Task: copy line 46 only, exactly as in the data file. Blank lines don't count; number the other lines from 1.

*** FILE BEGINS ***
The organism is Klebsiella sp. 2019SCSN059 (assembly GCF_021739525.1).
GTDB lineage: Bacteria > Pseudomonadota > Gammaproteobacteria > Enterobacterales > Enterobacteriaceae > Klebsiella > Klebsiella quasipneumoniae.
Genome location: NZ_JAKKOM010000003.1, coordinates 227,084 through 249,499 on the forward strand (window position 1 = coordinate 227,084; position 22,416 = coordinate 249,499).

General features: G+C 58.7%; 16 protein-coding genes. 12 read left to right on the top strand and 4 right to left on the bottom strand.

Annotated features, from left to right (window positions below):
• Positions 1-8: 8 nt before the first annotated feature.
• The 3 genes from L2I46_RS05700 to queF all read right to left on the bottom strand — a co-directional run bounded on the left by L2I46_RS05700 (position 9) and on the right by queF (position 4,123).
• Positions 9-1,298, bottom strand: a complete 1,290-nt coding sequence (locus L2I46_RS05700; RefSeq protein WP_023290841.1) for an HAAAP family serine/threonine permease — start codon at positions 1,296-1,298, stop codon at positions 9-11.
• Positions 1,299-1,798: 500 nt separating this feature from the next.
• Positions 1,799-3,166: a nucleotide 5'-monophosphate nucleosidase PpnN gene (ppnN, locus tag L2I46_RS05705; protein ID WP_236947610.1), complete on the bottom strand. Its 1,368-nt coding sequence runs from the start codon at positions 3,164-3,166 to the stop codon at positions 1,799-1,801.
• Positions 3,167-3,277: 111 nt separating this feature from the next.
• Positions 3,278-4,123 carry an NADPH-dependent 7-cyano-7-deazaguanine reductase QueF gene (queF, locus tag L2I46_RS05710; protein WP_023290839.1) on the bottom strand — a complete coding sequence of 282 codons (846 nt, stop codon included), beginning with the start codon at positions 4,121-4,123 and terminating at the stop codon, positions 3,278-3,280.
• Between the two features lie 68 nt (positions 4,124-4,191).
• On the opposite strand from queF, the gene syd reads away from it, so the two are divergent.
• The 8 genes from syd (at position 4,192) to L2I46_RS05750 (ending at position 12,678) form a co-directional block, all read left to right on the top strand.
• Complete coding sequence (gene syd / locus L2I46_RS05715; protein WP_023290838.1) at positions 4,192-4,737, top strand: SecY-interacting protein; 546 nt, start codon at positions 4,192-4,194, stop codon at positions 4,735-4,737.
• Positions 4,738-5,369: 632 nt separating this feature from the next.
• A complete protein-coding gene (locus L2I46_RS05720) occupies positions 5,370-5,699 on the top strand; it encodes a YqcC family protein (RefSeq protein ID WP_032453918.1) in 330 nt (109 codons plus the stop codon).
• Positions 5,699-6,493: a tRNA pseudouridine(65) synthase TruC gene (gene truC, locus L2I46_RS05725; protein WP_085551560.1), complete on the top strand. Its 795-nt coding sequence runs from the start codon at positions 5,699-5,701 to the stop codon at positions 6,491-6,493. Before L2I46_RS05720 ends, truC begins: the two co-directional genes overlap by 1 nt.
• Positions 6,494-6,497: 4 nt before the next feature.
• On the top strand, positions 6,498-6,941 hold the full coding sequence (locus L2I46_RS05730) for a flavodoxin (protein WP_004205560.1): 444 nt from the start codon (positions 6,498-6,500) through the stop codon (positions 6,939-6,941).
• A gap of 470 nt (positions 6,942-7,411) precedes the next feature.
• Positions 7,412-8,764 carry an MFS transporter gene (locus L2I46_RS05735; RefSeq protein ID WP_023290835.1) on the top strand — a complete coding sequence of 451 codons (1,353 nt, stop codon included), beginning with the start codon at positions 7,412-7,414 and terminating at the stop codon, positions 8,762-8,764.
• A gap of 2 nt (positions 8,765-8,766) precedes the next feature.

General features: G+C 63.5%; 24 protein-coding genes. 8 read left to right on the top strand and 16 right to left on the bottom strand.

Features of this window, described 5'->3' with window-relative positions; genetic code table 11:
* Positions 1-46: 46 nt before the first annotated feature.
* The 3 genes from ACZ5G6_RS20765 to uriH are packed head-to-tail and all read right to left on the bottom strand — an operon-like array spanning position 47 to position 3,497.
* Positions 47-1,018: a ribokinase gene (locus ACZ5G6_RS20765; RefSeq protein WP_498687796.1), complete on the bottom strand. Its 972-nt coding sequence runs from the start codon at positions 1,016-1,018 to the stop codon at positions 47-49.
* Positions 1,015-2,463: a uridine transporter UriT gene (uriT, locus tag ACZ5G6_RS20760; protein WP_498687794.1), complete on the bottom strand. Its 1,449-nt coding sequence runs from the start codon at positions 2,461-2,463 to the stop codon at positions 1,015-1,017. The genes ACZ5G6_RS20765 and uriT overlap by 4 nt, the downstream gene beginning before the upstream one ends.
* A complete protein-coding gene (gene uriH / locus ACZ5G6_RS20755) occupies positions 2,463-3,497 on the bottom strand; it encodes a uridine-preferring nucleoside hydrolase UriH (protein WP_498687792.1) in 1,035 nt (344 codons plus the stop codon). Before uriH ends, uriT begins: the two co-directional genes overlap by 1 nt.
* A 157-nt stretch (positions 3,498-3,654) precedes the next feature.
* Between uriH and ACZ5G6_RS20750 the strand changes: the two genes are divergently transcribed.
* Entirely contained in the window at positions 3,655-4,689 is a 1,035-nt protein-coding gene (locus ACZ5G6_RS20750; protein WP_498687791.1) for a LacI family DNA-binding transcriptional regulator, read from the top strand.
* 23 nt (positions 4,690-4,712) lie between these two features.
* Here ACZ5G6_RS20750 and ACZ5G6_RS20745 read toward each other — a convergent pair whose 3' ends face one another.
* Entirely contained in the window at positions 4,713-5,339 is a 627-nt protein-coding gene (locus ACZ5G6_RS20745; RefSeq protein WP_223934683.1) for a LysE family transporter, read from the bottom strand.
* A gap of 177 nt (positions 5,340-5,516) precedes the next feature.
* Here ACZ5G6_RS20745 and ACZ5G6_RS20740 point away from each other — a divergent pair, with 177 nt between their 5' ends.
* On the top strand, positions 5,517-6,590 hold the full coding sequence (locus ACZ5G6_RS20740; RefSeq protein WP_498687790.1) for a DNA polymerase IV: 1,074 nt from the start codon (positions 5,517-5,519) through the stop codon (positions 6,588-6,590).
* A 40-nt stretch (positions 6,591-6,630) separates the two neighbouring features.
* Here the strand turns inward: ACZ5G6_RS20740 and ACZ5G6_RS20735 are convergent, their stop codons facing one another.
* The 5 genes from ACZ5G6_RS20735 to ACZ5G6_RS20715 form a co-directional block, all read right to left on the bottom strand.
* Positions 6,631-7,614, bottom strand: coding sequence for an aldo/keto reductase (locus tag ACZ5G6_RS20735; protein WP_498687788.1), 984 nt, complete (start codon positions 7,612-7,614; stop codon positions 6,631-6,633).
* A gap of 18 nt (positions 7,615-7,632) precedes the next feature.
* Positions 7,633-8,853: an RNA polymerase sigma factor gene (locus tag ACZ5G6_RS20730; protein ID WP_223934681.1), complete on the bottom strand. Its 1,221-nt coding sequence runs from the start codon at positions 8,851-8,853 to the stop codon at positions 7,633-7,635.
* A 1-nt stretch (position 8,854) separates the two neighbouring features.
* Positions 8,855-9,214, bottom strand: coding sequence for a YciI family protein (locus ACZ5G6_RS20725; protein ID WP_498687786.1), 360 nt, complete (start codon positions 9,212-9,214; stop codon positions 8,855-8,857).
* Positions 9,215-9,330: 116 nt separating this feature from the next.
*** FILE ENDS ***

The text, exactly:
* Positions 7,633-8,853: an RNA polymerase sigma factor gene (locus tag ACZ5G6_RS20730; protein ID WP_223934681.1), complete on the bottom strand. Its 1,221-nt coding sequence runs from the start codon at positions 8,851-8,853 to the stop codon at positions 7,633-7,635.